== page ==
Photonics today is at the stage that semiconductor electronics was at the time of the invention of the transistor. It is thought that photonics technology will lead to a revolution as profound as that due to microelectronics technology, such as computers and cell phones.
Dr. Sajeev John, the upcoming Elizabeth R. Laird guest lecturer, will discuss the breakthrough in solid-state classical physics which lead to photonic band gap (PBG) materials and the surprising new phenomena that arise when light moves through a matter.
“Photonic crystals are artificial and periodic enabling engineering of fundamental physical properties including refraction, diffraction, and spontaneous emission of light,” said Dr. John. “Unlike traditional semiconductors that rely on moving electrons, photonic band gap materials operate by selective trapping or "localization of light," which is a fundamentally new and largely unexplored property of light.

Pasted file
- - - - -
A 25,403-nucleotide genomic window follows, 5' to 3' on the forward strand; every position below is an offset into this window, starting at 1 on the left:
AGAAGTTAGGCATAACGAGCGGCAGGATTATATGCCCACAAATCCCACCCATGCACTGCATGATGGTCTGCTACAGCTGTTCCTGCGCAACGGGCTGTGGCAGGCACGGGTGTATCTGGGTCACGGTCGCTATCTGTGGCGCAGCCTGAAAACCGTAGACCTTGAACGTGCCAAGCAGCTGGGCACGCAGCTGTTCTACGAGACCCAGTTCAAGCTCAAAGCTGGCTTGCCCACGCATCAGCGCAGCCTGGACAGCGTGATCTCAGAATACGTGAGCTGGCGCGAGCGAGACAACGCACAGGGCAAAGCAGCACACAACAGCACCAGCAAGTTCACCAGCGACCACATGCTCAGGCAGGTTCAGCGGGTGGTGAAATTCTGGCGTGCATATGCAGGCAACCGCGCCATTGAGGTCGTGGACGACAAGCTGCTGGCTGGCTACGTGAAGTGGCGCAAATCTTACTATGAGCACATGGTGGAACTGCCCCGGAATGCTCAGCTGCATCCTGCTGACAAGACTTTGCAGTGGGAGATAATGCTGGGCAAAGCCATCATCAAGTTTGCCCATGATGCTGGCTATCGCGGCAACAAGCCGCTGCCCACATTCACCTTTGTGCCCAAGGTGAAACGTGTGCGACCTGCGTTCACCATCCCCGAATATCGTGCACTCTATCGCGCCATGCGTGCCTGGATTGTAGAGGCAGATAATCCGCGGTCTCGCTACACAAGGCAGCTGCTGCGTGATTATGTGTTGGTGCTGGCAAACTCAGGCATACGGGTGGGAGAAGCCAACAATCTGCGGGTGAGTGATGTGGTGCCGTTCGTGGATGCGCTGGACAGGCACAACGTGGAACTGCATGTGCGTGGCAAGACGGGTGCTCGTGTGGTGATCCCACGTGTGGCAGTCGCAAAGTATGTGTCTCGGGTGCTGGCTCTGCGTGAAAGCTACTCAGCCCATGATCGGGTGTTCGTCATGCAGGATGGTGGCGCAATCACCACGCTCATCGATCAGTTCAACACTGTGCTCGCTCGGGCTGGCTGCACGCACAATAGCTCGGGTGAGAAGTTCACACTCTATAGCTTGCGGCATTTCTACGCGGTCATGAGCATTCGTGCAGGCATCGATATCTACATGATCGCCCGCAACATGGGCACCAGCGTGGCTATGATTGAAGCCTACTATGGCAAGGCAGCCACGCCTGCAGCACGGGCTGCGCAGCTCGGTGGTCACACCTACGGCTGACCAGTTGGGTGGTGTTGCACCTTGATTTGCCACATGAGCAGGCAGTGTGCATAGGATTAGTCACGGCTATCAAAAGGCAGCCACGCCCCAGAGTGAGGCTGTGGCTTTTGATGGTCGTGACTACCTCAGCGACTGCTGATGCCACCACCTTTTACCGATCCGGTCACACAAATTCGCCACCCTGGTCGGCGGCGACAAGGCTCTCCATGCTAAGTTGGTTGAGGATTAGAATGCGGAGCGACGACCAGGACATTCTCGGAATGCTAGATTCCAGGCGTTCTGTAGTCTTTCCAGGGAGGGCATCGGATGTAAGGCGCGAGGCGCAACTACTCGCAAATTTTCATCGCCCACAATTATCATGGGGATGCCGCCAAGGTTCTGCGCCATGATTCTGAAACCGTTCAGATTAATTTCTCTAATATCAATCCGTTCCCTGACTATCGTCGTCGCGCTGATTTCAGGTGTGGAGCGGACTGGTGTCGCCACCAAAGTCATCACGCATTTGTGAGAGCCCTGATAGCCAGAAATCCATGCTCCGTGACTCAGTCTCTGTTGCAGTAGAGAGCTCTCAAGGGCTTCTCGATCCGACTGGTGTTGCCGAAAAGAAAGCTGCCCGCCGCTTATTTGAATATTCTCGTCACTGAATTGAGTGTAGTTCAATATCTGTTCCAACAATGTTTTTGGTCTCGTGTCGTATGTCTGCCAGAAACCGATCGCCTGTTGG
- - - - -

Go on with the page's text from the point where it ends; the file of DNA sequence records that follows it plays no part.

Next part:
During his lecture, he will explore the new physics and review some of the practical applications including all-optical information processing, solar energy harvesting, efficient lighting, and intense laser light delivery in clinical medicine.
Dr. Sajeev John was educated at MIT and Harvard and has taught at Princeton. He is currently a university professor at the University of Toronto and a Canada Research Chair. He originated the theory of classical wave localization and in particular the localization of light in three-dimensional strongly scattering dielectrics. He co-invented the concept of photonic band gap materials, providing a systematic route to his original conception of the localization of light.
Prof. John has won numerous awards and is a fellow of the American Physical Society, the Royal Society of Canada and the Optical Society of America.
The Elizabeth R. Laird Lecture was established by a bequest from Dr. Elizabeth Laird, a prominent Canadian physicist who held posts at Yale, Cambridge, Chicago, Mount Holyoke and Western Ontario, in the first half of the 20th century.
Dr. John’s public lecture will take place Sept. 28, at 7:30 p.m., in the Bruneau Centre, Room 2001 (Innovation Hall). Admission is free and a reception will follow.